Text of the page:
Another dispatch from the Feudal Future
Late last spring, as I was reveling in the final episodes of Season 4 of Game of Thrones (and re-watching seasons 1 thru 3 in between), I found myself pondering just why such a show, with it’s rather graphic and brutal portrayals of a medieva realm – with its feudal social, political, and economic structures – would find such a large audience in this day and age.
It seemed particularly perplexing since “this day and age” is defined largely by the emerging digital economy of the internet, mobile devices, and apps.
When the Internet first surfaced in the late 90s, it seemed to hold this great promise of a technologically induced egalitarian culture. Now it’s all about the “sharing economy” – in which we all share our resources with one another, and the ultimate wealth creation flows upwards.
Rather than an egalitarian culture of fairly distributed wealth and influence, the new reality seems much closer to the feudal constructs of the middle ages; Instead of a digitally induced restoration of egalitarian democracy, it seems the new reality works much more like a feudal oligarchy.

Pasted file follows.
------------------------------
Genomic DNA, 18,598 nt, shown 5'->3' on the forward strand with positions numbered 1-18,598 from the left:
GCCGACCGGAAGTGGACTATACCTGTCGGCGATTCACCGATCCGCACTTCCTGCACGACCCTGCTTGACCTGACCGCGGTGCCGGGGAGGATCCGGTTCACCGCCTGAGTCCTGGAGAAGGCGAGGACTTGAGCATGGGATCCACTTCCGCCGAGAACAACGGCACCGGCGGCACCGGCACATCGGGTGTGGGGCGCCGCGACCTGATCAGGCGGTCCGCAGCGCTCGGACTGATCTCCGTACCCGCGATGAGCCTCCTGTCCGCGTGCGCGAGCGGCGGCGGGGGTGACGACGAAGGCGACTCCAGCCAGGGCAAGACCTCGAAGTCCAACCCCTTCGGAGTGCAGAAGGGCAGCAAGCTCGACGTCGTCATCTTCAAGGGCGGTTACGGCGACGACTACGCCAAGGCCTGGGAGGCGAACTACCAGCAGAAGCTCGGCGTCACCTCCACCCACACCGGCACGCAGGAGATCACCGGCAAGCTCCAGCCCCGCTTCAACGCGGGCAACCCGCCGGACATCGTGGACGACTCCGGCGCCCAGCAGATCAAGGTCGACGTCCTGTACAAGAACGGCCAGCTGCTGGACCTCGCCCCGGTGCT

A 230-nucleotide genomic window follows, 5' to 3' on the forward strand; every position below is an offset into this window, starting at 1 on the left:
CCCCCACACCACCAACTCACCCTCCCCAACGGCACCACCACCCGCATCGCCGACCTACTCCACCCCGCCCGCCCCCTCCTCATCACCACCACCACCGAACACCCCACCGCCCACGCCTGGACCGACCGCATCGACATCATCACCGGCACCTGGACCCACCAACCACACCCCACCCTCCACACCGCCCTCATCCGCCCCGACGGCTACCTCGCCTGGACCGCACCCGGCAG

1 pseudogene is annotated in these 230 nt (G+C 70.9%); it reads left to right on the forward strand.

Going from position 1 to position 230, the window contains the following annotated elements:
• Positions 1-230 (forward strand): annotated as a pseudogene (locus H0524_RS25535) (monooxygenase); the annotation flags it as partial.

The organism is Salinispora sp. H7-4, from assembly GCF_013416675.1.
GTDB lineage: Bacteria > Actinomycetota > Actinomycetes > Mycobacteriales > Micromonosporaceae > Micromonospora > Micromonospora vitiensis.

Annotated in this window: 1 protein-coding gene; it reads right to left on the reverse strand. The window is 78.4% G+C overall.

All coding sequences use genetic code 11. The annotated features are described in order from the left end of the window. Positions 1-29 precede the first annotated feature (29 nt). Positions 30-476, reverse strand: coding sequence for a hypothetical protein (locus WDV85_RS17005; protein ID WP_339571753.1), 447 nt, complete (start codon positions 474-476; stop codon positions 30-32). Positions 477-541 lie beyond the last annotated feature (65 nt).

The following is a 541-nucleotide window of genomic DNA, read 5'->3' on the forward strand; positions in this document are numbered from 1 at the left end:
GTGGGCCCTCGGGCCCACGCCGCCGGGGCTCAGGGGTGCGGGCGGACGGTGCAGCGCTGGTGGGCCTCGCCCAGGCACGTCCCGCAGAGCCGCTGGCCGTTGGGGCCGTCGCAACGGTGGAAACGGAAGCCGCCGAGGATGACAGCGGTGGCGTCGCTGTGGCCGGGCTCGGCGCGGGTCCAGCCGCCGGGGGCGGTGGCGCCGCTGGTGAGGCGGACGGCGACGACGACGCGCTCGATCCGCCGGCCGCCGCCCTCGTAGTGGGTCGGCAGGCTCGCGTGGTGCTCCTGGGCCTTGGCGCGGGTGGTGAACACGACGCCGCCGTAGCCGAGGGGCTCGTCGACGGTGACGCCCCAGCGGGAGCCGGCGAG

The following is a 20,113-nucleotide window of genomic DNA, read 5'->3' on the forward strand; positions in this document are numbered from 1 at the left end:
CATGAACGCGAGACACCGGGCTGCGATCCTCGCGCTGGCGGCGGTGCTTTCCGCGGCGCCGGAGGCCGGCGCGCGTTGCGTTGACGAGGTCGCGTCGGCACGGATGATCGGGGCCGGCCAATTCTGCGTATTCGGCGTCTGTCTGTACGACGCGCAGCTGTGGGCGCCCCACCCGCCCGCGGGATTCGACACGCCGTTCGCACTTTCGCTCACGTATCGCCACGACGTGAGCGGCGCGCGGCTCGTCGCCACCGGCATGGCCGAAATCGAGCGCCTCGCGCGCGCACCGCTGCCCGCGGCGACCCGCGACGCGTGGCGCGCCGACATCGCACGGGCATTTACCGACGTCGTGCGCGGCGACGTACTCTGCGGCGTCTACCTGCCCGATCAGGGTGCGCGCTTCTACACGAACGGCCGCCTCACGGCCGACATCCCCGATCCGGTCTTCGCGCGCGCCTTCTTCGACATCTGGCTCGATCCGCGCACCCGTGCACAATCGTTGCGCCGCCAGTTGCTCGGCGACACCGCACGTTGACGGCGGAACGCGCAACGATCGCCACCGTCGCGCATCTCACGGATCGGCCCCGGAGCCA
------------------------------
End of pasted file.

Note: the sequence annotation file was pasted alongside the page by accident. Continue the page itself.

As much as I’d like the notion to be a bit of a stretch, others seem to be picking up on the idea, as in this piece that appeared recently in The Guardian:
…with the examples above, everyone profits from your work, except you. If you’ve contributed for years to Wikipedia you must now accept a new political economy: you have permanent lower-caste status, and have simply been working hard for other people to get rich…
…In short, you’ve been a mug.
And this seems to be the common thread. Strip away the language of “sharing” and “community” and you’ve got an economy that requires an endless supply of mug punters.
The author of this piece, Andrew Orlowski, echoes the sentiments expressed by Jaron Lanier:
Getting an “internet economy” that benefits the people who do the work, take the risk, or provide the resources – and gives us a modicum of self-respect – should be a start. Our media, MPs and policy wonks are still off dreaming of Unicorns, though. Maybe we need a new lot entirely.
Given the political realities of the day, I’m not holding my breath waiting for anything of that magnitude to happen. In the meantime, [tweetable alt=””]at least we have a plausible explanation for our fascination with “Game of Thrones.” #GOT[/tweetable]